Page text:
Loan Sharks

Indonesians protest the IMF.

Rachel Rinaldo

Indonesian students raise university flags in front of Jakarta's presidential palace during the fifth day of demonstrations in January.
—Mass protests filled the streets of Jakarta in January, as thousands of demonstrators loudly rejected the Indonesian government’s plan to phase out subsidies on utility rates.

On January 1, President Megawati Sukarnoputri’s government introduced major increases in the prices of fuel, electricity and telephone rates. The hikes were part of economic reforms backed by the International Monetary Fund and intended to help balance Indonesia’s 2003 budget deficit, which is estimated at $3.9 billion.

Over the next two weeks, daily anti-government rallies of hundreds and even thousands of people spread across the archipelago. At the peak of the demonstrations, students in Jakarta attempted to break down the gates of parliament, and another group seized several fuel trucks.

For many Indonesians, it was a reminder of the powerful May 1998 protests against a similar IMF-mandated rise in fuel prices, which helped trigger the resignation of President Suharto, the country’s longtime dictator. This time, the government backed down, lowering the price increase for certain types of fuel and postponing the telephone rate hike.

The demonstrations diminished, but did not disappear. Instead, discontent with Megawati’s economic policies appears to be mounting in advance of the 2004 election, as is popular criticism of foreign donors such as the IMF and World Bank. “The price hike is the consequence of the prescription of the IMF for Indonesia,” says Binny Buchori of the International NGO Forum on Indonesian Development.

Buchori says that the purchasing capacity of Indonesians has dropped 30 percent since the 1997 economic crisis, causing real hardship. Many are still struggling. The urban poor are hard-hit by high inflation and joblessness, and more than half of the population of 220 million is estimated to live on less than $2 a day. Given all this, Buchori says that calls to unseat Megawati are beside the point. “As long as we still have the contract with the IMF,” she says, “we will still be in the same difficult situation.”

Others go even further. Herly Putra, a university student and member of a leftist group called Front Nasional Demokratik, says it is important not just to oppose the price increases, but to ask why prices are being raised. It is not just Megawati who needs to go, he maintains, but the whole system. “International capitalism must leave Indonesia,” he says.

Though government officials contend the price hikes affect mainly those in the tiny middle and upper-middle classes who own cars and have telephone lines, many Indonesians were incensed about the timing. The new policies were introduced just after the government announced that ex-bank owners, who hold combined debts to the state of more than $13 billion (dating from the government’s bailout of the banks in 1997), would be allowed to settle their debts without spending time in jail.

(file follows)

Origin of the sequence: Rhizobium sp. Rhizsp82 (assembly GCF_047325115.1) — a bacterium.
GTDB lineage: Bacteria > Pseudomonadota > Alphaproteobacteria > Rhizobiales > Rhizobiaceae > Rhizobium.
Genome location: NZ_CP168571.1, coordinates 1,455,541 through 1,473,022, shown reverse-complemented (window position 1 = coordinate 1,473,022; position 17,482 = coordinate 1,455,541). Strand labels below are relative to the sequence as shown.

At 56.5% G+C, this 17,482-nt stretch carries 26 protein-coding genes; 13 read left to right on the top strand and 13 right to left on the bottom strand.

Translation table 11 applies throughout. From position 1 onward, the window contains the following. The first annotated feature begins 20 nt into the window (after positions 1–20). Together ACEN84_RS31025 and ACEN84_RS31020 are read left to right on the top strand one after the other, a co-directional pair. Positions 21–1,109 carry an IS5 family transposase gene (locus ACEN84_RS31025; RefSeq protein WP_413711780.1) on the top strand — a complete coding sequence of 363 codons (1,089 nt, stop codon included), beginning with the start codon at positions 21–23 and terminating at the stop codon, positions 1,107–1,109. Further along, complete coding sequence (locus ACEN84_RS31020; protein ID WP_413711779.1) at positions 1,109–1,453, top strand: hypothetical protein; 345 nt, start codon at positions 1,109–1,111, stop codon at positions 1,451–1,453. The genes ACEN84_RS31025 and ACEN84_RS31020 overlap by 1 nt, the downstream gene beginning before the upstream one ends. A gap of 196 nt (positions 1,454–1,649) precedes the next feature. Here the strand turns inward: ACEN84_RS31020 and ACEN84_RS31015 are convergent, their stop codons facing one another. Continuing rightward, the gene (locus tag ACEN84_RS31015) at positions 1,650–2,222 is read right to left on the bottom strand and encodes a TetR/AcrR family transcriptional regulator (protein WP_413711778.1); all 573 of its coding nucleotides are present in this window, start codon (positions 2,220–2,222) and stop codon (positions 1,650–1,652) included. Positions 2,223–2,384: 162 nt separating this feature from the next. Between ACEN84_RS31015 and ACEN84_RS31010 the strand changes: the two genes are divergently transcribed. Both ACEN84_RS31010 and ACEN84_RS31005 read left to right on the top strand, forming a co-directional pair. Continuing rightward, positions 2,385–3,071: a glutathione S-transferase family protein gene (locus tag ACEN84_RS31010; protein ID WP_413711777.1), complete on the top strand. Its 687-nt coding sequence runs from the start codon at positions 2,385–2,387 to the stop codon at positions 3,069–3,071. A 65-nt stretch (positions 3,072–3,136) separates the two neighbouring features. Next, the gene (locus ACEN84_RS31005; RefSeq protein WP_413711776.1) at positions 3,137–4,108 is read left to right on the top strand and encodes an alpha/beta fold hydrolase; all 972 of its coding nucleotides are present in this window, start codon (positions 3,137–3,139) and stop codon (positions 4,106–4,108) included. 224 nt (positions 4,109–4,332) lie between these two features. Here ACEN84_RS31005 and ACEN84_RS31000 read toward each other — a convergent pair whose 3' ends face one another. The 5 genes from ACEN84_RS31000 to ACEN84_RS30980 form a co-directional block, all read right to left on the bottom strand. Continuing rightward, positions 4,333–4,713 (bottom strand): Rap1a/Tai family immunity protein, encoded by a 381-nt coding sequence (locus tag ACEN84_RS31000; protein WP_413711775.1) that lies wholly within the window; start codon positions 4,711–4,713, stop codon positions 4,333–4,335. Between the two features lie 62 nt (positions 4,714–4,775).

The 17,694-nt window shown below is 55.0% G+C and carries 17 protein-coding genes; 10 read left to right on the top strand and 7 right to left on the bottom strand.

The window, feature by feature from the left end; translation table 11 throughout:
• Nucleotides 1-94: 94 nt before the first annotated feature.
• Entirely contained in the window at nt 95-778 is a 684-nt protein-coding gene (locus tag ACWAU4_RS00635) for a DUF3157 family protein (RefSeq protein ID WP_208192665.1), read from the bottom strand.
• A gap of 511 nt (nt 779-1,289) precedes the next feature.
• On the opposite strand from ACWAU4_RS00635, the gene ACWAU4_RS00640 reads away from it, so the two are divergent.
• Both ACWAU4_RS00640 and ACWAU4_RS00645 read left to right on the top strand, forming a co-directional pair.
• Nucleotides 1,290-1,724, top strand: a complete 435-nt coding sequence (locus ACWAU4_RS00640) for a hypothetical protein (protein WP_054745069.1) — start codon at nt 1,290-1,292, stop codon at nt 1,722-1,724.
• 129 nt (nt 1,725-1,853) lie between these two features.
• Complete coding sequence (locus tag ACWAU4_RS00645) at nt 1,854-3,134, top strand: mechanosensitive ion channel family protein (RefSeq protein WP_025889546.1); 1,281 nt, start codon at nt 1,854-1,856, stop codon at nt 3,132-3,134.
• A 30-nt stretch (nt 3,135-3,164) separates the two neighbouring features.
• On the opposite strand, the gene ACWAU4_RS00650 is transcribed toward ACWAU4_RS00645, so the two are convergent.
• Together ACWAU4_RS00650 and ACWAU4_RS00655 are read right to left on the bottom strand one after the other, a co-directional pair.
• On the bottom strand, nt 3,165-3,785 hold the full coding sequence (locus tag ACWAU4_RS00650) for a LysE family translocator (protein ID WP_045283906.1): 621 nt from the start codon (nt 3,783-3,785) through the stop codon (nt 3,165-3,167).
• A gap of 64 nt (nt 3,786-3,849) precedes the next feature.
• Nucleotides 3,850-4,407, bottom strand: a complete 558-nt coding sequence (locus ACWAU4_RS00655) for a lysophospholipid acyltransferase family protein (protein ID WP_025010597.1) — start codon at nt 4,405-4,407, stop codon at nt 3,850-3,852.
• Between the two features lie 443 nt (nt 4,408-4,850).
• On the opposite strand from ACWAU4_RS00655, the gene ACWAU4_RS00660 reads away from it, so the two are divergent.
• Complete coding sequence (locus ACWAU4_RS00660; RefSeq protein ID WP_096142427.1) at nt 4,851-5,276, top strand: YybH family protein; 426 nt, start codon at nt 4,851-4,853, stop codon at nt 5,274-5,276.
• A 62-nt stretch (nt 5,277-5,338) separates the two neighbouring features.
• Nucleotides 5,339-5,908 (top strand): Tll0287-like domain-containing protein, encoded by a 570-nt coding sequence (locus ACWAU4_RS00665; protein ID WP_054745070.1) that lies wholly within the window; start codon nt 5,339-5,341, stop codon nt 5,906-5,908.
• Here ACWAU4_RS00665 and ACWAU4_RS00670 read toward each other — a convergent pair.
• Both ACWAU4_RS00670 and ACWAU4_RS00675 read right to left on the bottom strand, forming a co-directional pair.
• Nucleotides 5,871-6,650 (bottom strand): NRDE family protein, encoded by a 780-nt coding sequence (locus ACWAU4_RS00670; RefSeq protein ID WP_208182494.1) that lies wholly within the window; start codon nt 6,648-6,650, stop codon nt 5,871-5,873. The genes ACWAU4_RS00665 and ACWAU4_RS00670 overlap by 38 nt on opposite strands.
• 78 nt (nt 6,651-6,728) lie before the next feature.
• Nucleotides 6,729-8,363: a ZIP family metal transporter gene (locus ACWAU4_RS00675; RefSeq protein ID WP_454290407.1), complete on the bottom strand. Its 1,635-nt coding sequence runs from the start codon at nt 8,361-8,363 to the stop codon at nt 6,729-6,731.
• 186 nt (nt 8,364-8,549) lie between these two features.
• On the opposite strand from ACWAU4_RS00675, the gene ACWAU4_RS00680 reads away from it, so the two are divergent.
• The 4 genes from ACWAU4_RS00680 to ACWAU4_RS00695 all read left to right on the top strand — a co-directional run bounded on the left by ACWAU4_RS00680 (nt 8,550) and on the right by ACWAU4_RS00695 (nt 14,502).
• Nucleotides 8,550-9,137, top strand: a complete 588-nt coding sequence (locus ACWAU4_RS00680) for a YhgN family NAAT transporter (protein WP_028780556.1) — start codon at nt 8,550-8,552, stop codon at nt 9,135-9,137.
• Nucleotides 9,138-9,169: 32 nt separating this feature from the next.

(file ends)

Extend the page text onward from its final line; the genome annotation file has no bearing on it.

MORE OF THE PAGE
Indonesia’s debt is now truly massive. Estimates put the country’s foreign debt at $70 billion and its domestic debt at $80 billion, large amounts of which will start to come due in 2004. Despite the government’s retreat on utility rates, the Consultative Group on Indonesia, an organization of donors including the World Bank and Asian Development Bank, announced on January 22 that it would provide Indonesia with $2.7 billion in new loans to help finance the country’s budget deficit. The CGI and IMF are both urging Indonesia to speed up reforms in order to achieve higher economic growth rates.

The IMF has long urged Indonesia to abandon expensive subsidy programs. So far, the country has complied with its recommendations, raising revenue by eliminating subsidies and privatizing state firms. State-owned telecom company Indosat was recently sold to a Singaporean company, and a bill that would privatize Indonesia’s water system is currently before parliament.

But activists and many politicians are calling for Indonesia to exit its $5 billion IMF loan program when it expires this fall. “We all know the IMF works just to keep the investments of international capital in Indonesia safe,” says Mulyandari of Koalisi Perempuan Indonesia, a women’s group in Jakarta. “It is not to save the economic situation in Indonesia or to be able to develop and implement pro-poor policies.”

Mulyandari says her group’s members bear the burden of price increases. “Women are in the worst situation when the family is poor,” she says, “because of their duty to manage the purse of the family, and because of the idea that as a mother and a wife, a woman should be able to … leave her own needs behind.”

Some activists advocate debt relief for Indonesia, arguing that the country should not have to bear responsibility for the huge loans incurred during the 30 years under Suharto. Large portions of those loans were lost to corruption. Anti-corruption groups are concerned that current loans will face the same fate.

For now, the anti-price-hike demonstrations are dying down (and being replaced by anti-war protests). But anger is still simmering, and policy-makers would be wise to heed it. “We know that this economic situation has a connection with the global situation,” Mulyandari says. “We always mention that this economic situation is also the fault of international institutions.”

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